The resurgence has not been driven by companies bringing back factory jobs that had moved overseas, nor by the brawny industrial sectors and regions often evoked by President Biden, former President Donald J. Trump and other champions of manufacturing.

Instead, the engines in this recovery include pharmaceutical plants, craft breweries and ice-cream makers. The newly created jobs are more likely to be located in the Mountain West and the Southeast than in the classic industrial strongholds of the Great Lakes.

American manufacturers cut roughly 1.36 million jobs from February to April of 2020, as Covid-19 shut down much of the economy. As of August this year, manufacturers had added back about 1.43 million jobs, a net gain of 67,000 workers above prepandemic levels.

Data suggest that the rebound is largely a product of the unique circumstances of the pandemic recession and recovery. Covid-19 crimped global supply chains, making domestic manufacturing more attractive to some companies. Federal stimulus spending helped to power a shift in Americans’ buying habits away from services like travel and restaurants and toward goods like cars and sofas, helping domestic factory production — and with it, job growth — to bounce back much faster than it did in the previous two recessions.

Treasury Secretary Janet L. Yellen said that the recovery of manufacturing jobs was a result of the unique nature of the recession, which was induced by the pandemic, and the robust federal response, including legislation like the $1.9 trillion American Rescue Plan of 2021.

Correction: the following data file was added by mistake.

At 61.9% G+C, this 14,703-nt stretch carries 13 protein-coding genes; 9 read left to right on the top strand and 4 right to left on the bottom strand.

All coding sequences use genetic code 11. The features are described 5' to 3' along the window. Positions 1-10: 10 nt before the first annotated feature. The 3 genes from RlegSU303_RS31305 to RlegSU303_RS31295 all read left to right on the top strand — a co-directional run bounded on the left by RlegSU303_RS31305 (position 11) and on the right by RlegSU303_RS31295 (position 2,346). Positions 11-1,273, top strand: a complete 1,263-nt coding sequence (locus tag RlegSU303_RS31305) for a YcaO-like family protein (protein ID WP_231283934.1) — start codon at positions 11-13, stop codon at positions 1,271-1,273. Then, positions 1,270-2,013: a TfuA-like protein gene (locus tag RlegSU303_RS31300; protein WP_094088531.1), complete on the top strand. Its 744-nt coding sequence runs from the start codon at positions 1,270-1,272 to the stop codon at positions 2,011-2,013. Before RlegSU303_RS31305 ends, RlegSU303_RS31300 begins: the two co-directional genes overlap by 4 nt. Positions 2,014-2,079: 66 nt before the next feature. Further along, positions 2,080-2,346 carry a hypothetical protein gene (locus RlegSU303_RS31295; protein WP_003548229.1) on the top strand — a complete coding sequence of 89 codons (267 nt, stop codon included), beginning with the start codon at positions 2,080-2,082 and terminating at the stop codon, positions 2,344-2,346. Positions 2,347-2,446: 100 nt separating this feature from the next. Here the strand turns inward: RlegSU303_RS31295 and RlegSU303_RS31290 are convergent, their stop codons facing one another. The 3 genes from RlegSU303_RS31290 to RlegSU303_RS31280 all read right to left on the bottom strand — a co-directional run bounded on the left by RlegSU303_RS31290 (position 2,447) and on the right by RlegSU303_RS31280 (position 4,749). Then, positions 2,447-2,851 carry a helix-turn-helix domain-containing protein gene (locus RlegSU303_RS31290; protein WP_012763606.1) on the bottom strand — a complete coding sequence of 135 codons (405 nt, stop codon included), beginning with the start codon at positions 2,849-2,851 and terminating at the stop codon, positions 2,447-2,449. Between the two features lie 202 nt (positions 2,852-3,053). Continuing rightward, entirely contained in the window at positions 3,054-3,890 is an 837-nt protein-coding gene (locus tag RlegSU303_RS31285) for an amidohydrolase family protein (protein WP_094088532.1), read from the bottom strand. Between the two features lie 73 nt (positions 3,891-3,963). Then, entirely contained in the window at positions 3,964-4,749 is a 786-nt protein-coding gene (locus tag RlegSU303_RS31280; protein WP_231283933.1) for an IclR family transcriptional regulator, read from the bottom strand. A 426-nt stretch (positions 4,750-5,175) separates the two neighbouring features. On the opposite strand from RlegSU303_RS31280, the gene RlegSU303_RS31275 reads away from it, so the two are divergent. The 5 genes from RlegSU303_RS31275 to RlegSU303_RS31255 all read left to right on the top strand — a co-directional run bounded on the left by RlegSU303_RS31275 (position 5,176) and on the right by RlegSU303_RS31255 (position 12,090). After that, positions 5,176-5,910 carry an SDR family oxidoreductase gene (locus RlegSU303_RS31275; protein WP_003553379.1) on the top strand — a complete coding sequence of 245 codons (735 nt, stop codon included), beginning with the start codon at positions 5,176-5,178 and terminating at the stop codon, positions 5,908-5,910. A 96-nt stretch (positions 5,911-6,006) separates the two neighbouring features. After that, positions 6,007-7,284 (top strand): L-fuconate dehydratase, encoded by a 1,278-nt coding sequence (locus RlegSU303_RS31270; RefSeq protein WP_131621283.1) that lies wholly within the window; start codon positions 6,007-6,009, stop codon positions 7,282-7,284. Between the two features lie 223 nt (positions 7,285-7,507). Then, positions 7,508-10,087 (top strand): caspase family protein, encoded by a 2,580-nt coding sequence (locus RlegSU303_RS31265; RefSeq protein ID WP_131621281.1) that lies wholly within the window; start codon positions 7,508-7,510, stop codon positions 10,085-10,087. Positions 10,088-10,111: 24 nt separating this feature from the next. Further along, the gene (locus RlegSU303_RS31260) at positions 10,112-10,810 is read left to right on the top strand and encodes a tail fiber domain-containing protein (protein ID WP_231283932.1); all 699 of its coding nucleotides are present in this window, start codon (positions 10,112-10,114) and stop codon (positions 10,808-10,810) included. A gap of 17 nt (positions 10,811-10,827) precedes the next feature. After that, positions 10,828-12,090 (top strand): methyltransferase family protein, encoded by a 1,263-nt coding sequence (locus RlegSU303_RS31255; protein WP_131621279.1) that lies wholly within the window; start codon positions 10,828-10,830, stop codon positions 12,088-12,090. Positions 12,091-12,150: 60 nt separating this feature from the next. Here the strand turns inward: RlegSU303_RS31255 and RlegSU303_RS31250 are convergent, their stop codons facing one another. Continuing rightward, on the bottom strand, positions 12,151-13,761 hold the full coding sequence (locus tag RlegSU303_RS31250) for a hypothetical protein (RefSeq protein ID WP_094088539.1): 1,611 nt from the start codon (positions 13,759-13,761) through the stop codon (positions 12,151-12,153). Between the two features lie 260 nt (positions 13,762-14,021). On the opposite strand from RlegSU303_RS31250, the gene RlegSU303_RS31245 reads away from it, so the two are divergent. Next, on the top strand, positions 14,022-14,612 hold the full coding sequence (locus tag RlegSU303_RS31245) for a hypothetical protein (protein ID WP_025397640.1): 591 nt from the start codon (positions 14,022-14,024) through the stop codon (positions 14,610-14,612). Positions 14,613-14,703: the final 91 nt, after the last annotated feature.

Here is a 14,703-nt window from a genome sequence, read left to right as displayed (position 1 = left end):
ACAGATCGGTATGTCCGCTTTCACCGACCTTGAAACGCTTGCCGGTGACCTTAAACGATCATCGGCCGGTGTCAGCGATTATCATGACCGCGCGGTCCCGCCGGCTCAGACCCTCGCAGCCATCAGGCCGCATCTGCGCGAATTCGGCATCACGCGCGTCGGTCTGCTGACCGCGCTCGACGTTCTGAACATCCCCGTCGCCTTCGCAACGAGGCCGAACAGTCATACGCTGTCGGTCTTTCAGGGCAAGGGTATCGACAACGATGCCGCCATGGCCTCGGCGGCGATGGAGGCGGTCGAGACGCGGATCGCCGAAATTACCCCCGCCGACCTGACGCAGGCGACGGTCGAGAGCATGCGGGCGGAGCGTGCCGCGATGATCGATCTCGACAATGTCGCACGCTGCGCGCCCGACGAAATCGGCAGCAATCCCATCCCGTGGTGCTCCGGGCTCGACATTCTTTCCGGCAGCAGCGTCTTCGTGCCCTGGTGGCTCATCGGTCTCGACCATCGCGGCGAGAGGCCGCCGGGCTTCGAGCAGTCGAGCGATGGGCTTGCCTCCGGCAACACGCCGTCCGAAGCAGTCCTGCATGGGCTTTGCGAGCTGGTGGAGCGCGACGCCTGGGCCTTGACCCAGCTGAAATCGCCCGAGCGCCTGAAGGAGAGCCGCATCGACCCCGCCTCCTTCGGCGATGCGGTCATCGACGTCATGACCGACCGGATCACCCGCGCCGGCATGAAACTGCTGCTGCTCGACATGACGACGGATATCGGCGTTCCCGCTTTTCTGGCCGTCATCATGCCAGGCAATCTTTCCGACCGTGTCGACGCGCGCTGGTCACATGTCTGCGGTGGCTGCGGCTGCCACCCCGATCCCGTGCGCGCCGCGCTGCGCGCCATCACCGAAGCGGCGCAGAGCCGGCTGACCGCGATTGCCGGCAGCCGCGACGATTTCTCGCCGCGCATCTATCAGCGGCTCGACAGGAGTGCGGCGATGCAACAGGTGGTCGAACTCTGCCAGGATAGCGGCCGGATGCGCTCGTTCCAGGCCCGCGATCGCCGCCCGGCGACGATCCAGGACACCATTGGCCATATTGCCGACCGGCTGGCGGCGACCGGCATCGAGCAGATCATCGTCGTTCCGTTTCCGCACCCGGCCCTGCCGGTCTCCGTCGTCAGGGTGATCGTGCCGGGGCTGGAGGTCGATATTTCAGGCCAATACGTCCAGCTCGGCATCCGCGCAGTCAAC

“We had a huge shift away from services and into goods that spurred production and manufacturing and very rapid recovery in the U.S. economy,” Ms. Yellen told reporters during a trip to Detroit this month. The support for local economies and small businesses included in Mr. Biden’s rescue plan, she said, “has been tremendously helpful in restoring the health of the job market and given the shifting in spending patterns, I think that’s been to the benefit of manufacturing.”

American manufacturers, like many industries, have struggled to find raw materials, component parts and skilled workers. And yet, they have continued to create jobs at a rate that has surprised even some longtime promoters of American factory employment.

“We have 67,000 more workers today than we had in February 2020,” said Chad Moutray, the chief economist for the National Association of Manufacturers. “I didn’t think we would get there, to be honest with you.”

In [Republican] recessions over the last half century, factories have typically laid off a greater share of workers than other employers in the economy, and they have been slower to add jobs back in recoveries. Often, companies have used those economic inflection points to accelerate their pace of outsourcing jobs to foreign countries, where wages are significantly lower, and to invest in technology that replaces human workers.

This time was different. Factory layoffs roughly matched those in the services sector in the depth of the pandemic recession. Economists attribute that break in the trend to many U.S. manufacturers being deemed “essential” during pandemic lockdowns, and the ensuing surge in demand for their products by Americans.

Manufacturing jobs quickly rebounded in the spring of 2020, then began to climb at a much faster pace than has been typical for factory job creation in recent decades. Since June 2020, under both Mr. Trump and Mr. Biden, factories have added more than 30,000 jobs a month.

Sectors that hemorrhaged employment in recent recessions have fared much better in this recovery. Furniture makers, who eliminated a third of their jobs in the 2008 financial crisis and its aftermath, have nearly returned to their prepandemic employment levels. So have textile mills, paper products companies and computer equipment makers.